Being able to let go becomes easier if one develops a sense of humor. Kids bring multiple opportunities to develop one if a person is lacking in such an area. I can immediately think of two incidents in which having a sense of humor is the only way to go: big booger on the blouse (and no it wasn't mine), and a big chocolate stain on the butt from where my son slapped me after downing some chocolate cookies. Enough said.

Lesson 5: Ask for Help

I'm bad at asking for help. I also don't live near family, which I think would make asking for help easier. It's not that I want to be a super mom or a super pastor/mother at all. It's mostly because I don't want to put anyone out or inconvenience anybody. But there is a lot of truth to the saying "it takes a village." And I'm blessed to have a wonderful faith community to be that village for me and my family.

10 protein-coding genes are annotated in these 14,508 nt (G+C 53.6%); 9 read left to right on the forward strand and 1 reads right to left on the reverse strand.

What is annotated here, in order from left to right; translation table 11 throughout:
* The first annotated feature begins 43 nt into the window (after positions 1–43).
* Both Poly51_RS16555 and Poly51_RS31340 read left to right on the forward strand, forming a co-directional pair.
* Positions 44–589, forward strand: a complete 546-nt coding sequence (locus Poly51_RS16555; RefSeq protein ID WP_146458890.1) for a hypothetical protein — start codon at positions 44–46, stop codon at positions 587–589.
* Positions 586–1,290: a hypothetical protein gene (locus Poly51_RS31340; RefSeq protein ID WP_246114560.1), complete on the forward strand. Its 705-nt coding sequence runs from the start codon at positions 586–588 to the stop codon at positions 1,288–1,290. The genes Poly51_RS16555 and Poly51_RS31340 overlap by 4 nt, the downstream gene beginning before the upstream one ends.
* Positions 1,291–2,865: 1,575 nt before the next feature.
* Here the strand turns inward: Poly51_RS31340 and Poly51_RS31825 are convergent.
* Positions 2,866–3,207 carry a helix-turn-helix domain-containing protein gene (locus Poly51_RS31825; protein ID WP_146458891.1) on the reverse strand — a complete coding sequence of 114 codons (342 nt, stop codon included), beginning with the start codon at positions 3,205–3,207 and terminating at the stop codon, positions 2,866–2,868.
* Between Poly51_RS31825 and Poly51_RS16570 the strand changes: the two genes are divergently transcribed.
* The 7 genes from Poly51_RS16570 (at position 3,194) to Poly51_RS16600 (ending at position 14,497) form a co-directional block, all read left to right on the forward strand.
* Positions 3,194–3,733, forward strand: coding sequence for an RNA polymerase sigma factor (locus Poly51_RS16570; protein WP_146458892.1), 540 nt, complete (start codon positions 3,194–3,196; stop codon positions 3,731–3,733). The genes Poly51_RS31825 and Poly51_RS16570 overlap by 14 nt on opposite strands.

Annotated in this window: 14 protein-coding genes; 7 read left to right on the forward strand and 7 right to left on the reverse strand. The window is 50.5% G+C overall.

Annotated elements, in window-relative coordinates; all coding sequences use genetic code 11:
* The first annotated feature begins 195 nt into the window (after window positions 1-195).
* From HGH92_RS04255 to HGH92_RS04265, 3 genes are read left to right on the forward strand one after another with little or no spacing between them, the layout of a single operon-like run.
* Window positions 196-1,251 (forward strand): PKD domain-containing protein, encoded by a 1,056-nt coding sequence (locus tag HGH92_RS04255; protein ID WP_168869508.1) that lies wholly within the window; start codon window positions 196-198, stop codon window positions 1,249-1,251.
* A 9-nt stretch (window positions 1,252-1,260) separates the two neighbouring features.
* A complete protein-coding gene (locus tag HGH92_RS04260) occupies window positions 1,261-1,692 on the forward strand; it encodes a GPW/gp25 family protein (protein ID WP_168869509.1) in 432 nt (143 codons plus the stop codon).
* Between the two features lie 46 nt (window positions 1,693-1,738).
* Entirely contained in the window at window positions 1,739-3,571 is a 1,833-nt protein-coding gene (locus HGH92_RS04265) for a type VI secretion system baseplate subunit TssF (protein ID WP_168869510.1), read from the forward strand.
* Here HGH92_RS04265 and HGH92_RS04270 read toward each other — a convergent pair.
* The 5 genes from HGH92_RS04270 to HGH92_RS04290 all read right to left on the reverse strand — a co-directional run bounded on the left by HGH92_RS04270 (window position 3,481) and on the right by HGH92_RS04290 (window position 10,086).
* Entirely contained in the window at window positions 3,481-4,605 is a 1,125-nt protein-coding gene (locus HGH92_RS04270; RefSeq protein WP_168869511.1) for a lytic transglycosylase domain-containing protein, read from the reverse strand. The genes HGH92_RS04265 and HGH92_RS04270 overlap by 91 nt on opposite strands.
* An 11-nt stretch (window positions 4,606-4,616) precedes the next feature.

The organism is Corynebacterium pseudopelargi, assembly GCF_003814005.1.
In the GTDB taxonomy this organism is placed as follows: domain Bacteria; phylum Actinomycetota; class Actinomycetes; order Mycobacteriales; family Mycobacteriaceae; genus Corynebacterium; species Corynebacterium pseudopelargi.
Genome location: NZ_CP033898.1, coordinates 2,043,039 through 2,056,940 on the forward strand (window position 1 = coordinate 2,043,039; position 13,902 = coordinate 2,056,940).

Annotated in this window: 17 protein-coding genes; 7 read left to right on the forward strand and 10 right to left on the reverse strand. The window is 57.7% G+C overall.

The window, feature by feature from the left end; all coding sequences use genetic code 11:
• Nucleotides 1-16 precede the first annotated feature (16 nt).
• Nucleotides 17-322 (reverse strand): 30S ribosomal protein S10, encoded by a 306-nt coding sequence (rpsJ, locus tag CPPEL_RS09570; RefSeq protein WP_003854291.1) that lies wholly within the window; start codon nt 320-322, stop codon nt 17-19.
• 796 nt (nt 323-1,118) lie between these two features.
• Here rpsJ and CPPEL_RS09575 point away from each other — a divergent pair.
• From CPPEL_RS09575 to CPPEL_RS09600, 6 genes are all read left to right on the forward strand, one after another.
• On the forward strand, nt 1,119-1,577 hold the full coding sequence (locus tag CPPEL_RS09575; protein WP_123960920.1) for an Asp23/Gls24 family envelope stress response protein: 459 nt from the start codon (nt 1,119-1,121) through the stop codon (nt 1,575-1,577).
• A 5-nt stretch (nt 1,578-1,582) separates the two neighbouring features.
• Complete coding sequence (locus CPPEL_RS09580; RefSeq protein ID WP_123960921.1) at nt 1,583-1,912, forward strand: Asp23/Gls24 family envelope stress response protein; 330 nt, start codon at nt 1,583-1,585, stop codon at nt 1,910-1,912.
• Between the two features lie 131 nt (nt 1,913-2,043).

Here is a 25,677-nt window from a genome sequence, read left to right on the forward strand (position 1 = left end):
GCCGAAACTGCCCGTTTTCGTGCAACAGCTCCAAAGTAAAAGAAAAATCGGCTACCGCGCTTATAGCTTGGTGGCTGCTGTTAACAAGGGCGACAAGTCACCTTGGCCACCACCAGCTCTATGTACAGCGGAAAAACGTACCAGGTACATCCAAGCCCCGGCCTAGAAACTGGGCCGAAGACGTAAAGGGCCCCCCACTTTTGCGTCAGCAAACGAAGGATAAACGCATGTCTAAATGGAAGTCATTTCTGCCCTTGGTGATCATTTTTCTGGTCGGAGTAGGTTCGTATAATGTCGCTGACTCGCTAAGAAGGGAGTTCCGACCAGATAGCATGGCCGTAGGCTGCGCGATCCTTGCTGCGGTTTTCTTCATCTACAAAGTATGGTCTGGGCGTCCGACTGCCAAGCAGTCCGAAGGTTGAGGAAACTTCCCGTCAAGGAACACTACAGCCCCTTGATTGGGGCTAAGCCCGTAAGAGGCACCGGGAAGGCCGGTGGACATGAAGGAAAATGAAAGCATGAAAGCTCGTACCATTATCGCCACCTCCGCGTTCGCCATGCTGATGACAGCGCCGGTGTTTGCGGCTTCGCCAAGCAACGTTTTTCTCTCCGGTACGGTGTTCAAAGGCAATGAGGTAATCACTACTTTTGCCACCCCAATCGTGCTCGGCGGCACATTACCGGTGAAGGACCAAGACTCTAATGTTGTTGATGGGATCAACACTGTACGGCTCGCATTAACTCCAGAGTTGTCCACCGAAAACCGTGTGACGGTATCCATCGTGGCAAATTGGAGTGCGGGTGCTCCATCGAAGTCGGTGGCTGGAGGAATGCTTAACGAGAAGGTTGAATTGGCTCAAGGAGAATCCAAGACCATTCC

Lesson 6: Grieve Loss

In seminary and chaplaincy training, I was taught how to sit in grief with others, provide appropriate pastoral care, and create a safe space for the grieving. What I wasn't taught was how to grieve a loss when I am the pastor of a congregation. I had difficulty getting pregnant with my first child, so when we easily got pregnant with our second, it was a wonderful surprise. In the twelfth week of my pregnancy, however, we miscarried. I wondered about my ability to be a pastor when the mother in me was grieving. What I realized is that I didn't have anything to worry about. My congregation was incredibly gentle, grace-filled, and understanding. I was surprised by how many women shared their own stories of miscarriage, loss, and grief. As a mother, I was able to grieve at my own pace, and as a pastor, I was able to empathize with those who experienced similar loss.